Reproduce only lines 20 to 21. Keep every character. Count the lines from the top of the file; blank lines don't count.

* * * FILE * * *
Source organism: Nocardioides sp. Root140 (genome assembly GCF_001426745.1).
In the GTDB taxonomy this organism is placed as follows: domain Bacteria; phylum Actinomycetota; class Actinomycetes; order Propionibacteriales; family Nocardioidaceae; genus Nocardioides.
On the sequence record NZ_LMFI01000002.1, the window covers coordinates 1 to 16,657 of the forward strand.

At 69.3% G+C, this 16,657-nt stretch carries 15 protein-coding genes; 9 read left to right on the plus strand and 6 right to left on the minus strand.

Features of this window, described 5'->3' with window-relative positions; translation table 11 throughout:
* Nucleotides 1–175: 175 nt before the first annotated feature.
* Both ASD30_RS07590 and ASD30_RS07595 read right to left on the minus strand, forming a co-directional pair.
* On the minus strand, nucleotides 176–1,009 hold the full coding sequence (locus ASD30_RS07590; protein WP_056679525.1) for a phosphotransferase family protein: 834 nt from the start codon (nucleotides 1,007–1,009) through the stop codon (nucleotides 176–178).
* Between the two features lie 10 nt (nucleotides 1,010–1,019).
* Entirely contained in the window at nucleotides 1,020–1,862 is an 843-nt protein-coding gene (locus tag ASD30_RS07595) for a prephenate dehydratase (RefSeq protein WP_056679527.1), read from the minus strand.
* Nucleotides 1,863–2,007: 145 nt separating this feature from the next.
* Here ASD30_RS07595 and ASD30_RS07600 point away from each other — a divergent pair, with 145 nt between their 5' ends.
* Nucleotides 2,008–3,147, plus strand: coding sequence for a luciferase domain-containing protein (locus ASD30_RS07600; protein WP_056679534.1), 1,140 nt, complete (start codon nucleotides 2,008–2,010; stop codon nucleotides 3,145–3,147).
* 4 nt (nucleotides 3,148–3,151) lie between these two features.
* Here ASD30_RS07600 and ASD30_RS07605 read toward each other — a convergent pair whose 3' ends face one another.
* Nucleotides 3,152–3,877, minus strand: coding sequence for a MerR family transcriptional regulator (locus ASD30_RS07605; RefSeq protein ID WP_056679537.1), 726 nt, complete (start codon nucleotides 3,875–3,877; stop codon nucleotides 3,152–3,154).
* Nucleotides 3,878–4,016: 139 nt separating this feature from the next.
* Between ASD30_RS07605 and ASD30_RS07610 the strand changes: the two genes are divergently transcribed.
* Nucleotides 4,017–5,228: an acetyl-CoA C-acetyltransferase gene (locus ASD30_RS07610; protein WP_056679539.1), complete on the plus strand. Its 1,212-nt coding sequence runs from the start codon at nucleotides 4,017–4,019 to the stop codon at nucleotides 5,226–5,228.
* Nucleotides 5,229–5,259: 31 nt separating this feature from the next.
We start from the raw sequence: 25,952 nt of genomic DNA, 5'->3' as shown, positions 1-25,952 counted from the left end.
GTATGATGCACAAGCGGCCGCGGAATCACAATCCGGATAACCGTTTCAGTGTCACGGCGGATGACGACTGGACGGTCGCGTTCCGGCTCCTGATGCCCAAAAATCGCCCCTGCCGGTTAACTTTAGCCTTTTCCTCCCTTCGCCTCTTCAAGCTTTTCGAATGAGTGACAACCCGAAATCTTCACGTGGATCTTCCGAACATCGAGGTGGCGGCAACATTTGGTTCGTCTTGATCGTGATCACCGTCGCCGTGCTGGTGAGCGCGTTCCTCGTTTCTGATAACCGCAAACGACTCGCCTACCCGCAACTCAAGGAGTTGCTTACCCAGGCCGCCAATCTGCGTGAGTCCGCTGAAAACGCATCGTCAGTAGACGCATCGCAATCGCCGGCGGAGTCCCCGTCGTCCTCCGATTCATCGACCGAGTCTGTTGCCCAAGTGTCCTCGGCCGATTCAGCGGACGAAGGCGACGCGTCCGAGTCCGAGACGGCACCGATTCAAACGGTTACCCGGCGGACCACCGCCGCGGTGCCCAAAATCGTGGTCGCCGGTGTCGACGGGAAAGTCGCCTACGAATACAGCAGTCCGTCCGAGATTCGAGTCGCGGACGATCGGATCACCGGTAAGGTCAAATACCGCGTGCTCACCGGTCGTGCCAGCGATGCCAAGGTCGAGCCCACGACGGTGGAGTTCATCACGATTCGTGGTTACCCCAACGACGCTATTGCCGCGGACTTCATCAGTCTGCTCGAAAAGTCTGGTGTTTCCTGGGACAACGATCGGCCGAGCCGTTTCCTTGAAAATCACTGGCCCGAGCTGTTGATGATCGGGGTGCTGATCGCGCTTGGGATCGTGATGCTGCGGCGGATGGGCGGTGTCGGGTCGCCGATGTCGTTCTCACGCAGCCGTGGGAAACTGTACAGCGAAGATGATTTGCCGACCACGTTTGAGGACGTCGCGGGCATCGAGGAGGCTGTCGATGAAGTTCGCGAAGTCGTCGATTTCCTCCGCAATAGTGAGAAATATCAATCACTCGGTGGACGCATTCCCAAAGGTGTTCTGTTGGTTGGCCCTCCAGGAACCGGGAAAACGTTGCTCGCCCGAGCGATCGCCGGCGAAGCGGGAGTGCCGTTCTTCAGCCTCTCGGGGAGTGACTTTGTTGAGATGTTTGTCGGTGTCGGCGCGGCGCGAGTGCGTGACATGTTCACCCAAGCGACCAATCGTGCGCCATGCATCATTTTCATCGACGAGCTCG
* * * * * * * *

* Nucleotides 5,229–5,259: 31 nt separating this feature from the next.
We start from the raw sequence: 25,952 nt of genomic DNA, 5'->3' as shown, positions 1-25,952 counted from the left end.